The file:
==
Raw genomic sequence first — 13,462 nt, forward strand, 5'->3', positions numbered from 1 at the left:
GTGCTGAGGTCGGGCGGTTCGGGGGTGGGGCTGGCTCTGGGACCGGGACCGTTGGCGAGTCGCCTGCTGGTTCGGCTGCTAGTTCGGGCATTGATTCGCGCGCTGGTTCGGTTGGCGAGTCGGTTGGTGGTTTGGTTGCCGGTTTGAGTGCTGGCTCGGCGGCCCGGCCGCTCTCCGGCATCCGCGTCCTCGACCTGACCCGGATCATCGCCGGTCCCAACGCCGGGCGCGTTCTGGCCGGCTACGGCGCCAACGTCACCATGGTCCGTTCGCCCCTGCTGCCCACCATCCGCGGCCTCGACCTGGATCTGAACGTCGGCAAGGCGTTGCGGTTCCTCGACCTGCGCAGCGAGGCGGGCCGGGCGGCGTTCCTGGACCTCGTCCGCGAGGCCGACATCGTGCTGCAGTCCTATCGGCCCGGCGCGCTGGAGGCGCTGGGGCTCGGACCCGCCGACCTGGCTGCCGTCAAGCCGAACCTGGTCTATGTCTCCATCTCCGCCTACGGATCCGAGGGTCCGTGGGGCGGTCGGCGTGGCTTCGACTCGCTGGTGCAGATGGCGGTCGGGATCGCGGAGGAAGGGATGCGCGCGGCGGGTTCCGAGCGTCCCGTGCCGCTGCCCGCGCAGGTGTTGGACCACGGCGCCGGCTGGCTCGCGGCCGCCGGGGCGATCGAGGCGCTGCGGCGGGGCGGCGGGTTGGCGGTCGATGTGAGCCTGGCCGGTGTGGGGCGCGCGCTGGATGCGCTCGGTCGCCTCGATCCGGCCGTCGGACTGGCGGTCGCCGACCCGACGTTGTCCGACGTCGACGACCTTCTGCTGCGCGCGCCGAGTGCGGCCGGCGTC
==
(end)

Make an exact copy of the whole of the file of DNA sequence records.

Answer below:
Raw genomic sequence first — 13,462 nt, forward strand, 5'->3', positions numbered from 1 at the left:
GTGCTGAGGTCGGGCGGTTCGGGGGTGGGGCTGGCTCTGGGACCGGGACCGTTGGCGAGTCGCCTGCTGGTTCGGCTGCTAGTTCGGGCATTGATTCGCGCGCTGGTTCGGTTGGCGAGTCGGTTGGTGGTTTGGTTGCCGGTTTGAGTGCTGGCTCGGCGGCCCGGCCGCTCTCCGGCATCCGCGTCCTCGACCTGACCCGGATCATCGCCGGTCCCAACGCCGGGCGCGTTCTGGCCGGCTACGGCGCCAACGTCACCATGGTCCGTTCGCCCCTGCTGCCCACCATCCGCGGCCTCGACCTGGATCTGAACGTCGGCAAGGCGTTGCGGTTCCTCGACCTGCGCAGCGAGGCGGGCCGGGCGGCGTTCCTGGACCTCGTCCGCGAGGCCGACATCGTGCTGCAGTCCTATCGGCCCGGCGCGCTGGAGGCGCTGGGGCTCGGACCCGCCGACCTGGCTGCCGTCAAGCCGAACCTGGTCTATGTCTCCATCTCCGCCTACGGATCCGAGGGTCCGTGGGGCGGTCGGCGTGGCTTCGACTCGCTGGTGCAGATGGCGGTCGGGATCGCGGAGGAAGGGATGCGCGCGGCGGGTTCCGAGCGTCCCGTGCCGCTGCCCGCGCAGGTGTTGGACCACGGCGCCGGCTGGCTCGCGGCCGCCGGGGCGATCGAGGCGCTGCGGCGGGGCGGCGGGTTGGCGGTCGATGTGAGCCTGGCCGGTGTGGGGCGCGCGCTGGATGCGCTCGGTCGCCTCGATCCGGCCGTCGGACTGGCGGTCGCCGACCCGACGTTGTCCGACGTCGACGACCTTCTGCTGCGCGCGCCGAGTGCGGCCGGCGTC